Technical Value Scorecard Report – Week Ending 12/31/21

By Michael Lebowitz | January 3, 2022
Technical 12-31-2021, Technical Value Scorecard Report – Week Ending 12/31/21

This report will now be released on Mondays so we can capture the full trading week (Monday through Friday). The scorecard report uses a series of technical studies to quantify how various sectors, factors, and indexes score on a technical basis versus the S&P 500 (relative value) and versus an appropriate benchmark, as well as on an absolute stand alone basis (absolute value).

Relative Value Graphs

  • The value-oriented, higher dividend, and lower beta sectors continue to perform well. Over the last 35 trading days, real estate, utilities, healthcare, and staples were the top four performers. Last week utilities, real estate, and staples led the market.
  • The third graph below, showing excess returns over multiple periods, highlights the divergence of sector performance and the strong performance of the sectors listed above.
  • No one sector score is overbought or oversold to the point where we might recommend buying or selling. Not surprisingly, given the low volume last week and lethargic trading, most sectors are hovering near fair value on a relative basis.
  • The factor/index graphs paint a similar story. Note that the equal weighted S&P 500 and NASDAQ are at fair value versus the S&P 500. Emerging markets and Developed markets remain oversold but have improved from the deep oversold levels of the last few weeks. Both indexes have underperformed the S&P 500 across multiple time frames out to 35 trading days.
  • The relative graphs show that the bad breadth of the prior few weeks has improved. However, we caution you not to read too much into the last round of weekly data due to low volumes.

Absolute Value Graphs

  • While the relative scores paint a picture of fair value, for the most part, the absolute sector graphs show some sectors are approaching deeply overbought territory. For instance, real estate and staples have scores near 75%. The only slightly oversold sectors are financials and communication.
  • Staples are now trading over three standard deviations above its 200 dma. Utilities, healthcare, real estate, and materials are two standard deviations above their respective 200 dmas. A correction is likely in these sectors. Such would not be surprising as year-end trades are likely to get unwound as traders reposition their portfolios for the new year. Please see graph four for more details.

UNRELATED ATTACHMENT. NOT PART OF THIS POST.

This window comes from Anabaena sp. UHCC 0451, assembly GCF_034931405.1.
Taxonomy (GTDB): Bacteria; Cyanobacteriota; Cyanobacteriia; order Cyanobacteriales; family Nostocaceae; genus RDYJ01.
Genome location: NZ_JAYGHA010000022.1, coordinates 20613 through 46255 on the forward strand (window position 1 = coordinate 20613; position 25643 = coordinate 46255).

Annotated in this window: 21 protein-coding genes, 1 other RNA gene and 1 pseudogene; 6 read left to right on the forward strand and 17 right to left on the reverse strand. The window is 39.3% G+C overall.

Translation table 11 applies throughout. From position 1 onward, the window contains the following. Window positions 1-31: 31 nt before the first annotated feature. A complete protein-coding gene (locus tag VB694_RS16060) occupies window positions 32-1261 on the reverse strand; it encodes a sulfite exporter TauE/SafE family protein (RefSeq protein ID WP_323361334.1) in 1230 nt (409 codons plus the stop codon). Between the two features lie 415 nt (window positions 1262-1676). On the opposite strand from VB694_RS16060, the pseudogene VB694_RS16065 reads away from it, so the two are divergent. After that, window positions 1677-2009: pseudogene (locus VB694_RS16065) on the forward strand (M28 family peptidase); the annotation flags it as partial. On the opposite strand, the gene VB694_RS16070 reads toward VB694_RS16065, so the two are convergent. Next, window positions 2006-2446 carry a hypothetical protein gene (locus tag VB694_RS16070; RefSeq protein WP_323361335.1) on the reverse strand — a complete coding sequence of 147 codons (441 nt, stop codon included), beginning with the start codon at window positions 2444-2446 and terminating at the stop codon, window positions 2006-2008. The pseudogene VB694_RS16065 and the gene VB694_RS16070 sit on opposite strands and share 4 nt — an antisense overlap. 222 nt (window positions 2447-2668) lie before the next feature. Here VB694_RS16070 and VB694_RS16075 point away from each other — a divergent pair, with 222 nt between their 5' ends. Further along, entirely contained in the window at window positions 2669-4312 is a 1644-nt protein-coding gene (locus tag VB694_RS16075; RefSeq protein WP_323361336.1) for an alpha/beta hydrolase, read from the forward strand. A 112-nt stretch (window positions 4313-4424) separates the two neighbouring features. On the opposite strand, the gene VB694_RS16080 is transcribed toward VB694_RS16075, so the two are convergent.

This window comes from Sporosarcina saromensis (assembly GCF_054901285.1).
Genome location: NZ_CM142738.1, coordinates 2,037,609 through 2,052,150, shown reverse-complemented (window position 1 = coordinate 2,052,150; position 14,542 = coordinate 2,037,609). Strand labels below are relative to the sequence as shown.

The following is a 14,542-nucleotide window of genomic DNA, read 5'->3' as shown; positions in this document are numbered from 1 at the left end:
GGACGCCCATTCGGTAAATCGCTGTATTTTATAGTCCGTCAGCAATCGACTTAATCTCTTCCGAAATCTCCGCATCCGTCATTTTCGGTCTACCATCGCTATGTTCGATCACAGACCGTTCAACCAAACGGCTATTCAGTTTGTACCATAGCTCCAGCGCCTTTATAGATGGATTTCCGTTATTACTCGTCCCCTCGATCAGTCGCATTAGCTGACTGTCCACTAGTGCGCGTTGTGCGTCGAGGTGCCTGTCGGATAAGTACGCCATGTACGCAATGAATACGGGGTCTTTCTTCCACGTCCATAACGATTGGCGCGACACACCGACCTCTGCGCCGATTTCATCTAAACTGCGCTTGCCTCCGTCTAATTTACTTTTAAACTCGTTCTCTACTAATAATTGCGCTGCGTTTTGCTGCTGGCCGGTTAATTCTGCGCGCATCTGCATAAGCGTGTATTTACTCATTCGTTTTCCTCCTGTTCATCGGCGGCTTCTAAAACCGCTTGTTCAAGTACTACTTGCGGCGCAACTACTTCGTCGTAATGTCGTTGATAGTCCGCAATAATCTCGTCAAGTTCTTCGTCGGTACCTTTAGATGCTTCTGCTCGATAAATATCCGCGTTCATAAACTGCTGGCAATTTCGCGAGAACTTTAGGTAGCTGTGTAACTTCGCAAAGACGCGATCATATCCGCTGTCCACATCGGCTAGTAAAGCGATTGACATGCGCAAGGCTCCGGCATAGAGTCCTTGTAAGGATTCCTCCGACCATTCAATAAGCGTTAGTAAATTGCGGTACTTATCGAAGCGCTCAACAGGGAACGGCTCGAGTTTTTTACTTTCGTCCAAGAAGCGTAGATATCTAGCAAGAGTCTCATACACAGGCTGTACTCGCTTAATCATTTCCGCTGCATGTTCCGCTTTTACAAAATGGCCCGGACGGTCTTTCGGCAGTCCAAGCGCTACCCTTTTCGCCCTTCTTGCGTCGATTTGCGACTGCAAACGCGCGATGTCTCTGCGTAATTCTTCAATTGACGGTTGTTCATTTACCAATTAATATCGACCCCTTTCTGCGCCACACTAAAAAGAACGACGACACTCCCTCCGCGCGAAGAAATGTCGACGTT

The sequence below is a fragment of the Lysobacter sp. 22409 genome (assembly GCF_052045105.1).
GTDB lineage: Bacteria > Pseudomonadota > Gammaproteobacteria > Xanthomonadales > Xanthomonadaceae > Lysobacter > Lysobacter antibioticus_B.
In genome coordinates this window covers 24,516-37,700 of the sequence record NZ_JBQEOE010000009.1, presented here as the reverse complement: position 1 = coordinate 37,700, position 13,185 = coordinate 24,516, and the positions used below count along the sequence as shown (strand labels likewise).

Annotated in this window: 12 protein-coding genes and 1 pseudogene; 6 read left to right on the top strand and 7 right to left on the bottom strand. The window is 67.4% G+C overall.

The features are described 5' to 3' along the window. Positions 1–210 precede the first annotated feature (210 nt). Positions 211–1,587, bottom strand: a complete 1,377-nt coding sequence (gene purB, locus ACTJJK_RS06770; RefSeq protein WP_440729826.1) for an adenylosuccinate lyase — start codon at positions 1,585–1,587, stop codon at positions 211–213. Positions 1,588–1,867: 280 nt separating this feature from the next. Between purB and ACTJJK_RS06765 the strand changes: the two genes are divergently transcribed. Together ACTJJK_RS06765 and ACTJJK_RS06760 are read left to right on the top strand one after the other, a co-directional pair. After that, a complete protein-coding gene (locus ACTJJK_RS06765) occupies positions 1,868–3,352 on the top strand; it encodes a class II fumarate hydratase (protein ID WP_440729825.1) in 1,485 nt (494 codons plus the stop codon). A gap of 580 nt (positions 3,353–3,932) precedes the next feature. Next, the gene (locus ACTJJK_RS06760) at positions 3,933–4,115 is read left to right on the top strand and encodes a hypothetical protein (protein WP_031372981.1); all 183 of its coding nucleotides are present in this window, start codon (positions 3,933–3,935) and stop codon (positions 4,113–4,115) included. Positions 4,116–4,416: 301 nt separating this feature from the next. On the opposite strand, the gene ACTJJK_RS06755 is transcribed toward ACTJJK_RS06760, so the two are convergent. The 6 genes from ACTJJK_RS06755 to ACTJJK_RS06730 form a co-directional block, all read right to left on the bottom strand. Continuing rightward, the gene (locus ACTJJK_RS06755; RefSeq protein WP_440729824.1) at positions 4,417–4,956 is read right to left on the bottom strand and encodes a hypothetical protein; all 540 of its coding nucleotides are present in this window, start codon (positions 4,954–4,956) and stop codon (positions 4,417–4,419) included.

• The S&P 500 is overbought, but the decline in the last two trading days leaves it not overly extended. However, our proprietary cash flow model will likely roll over to a sell signal in the next week or so.
  • RSP, the equal-weighted S&P, is the most overbought factor/index, attesting to an improvement of the breadth in the market.
Technical 12-31-2021, Technical Value Scorecard Report – Week Ending 12/31/21
Technical 12-31-2021, Technical Value Scorecard Report – Week Ending 12/31/21
Technical 12-31-2021, Technical Value Scorecard Report – Week Ending 12/31/21
Technical 12-31-2021, Technical Value Scorecard Report – Week Ending 12/31/21

Users Guide

The technical value scorecard report is one of many tools we use to manage our portfolios. This report may send a strong buy or sell signal, but we may not take action if other research and models do not affirm it.

The score is a percentage of the maximum score based on a series of weighted technical indicators for the last 200 trading days. Assets with scores over or under +/-70% are likely to either consolidate or change the trend. When the scatter plot in the sector graphs has an R-squared greater than .60, the signals are more reliable.

The first set of four graphs below are relative value-based, meaning the technical analysis is based on the ratio of the asset to its benchmark. The second set of graphs is computed solely on the price of the asset. At times we present “Sector spaghetti graphs,” which compare momentum and our score over time to provide further current and historical indications of strength or weakness. The square at the end of each squiggle is the current reading. The top right corner is the most bullish, while the bottom left corner is the most bearish.

The ETFs used in the model are as follows:

  • Staples XLP
  • Utilities XLU
  • Health Care XLV
  • Real Estate XLRE
  • Materials XLB
  • Industrials XLI
  • Communications XLC
  • Banking XLF
  • Transportation XTN
  • Energy XLE
  • Discretionary XLY
  • S&P 500 SPY
  • Value IVE
  • Growth IVW
  • Small Cap SLY
  • Mid Cap MDY
  • Momentum MTUM
  • Equal Weighted S&P 500 RSP
  • NASDAQ QQQ
  • Dow Jones DIA
  • Emerg. Markets EEM
  • Foreign Markets EFA
  • IG Corp Bonds LQD
  • High Yield Bonds HYG
  • Long Tsy Bonds TLT
  • Med Term Tsy IEI
  • Mortgages MBB
  • Inflation TIP
  • Inflation Index- XLB, XLE, XLF, and Value (IVE)
  • Deflation Index- XLP, XLU, XLK, and Growth (IWE)


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Michael Lebowitz, CFA is an Investment Analyst and Portfolio Manager for RIA Advisors. specializing in macroeconomic research, valuations, asset allocation, and risk management. RIA Contributing Editor and Research Director. CFA is an Investment Analyst and Portfolio Manager; Co-founder of 720 Global Research. 

Follow Michael on Twitter or go to 720global.com for more research and analysis.
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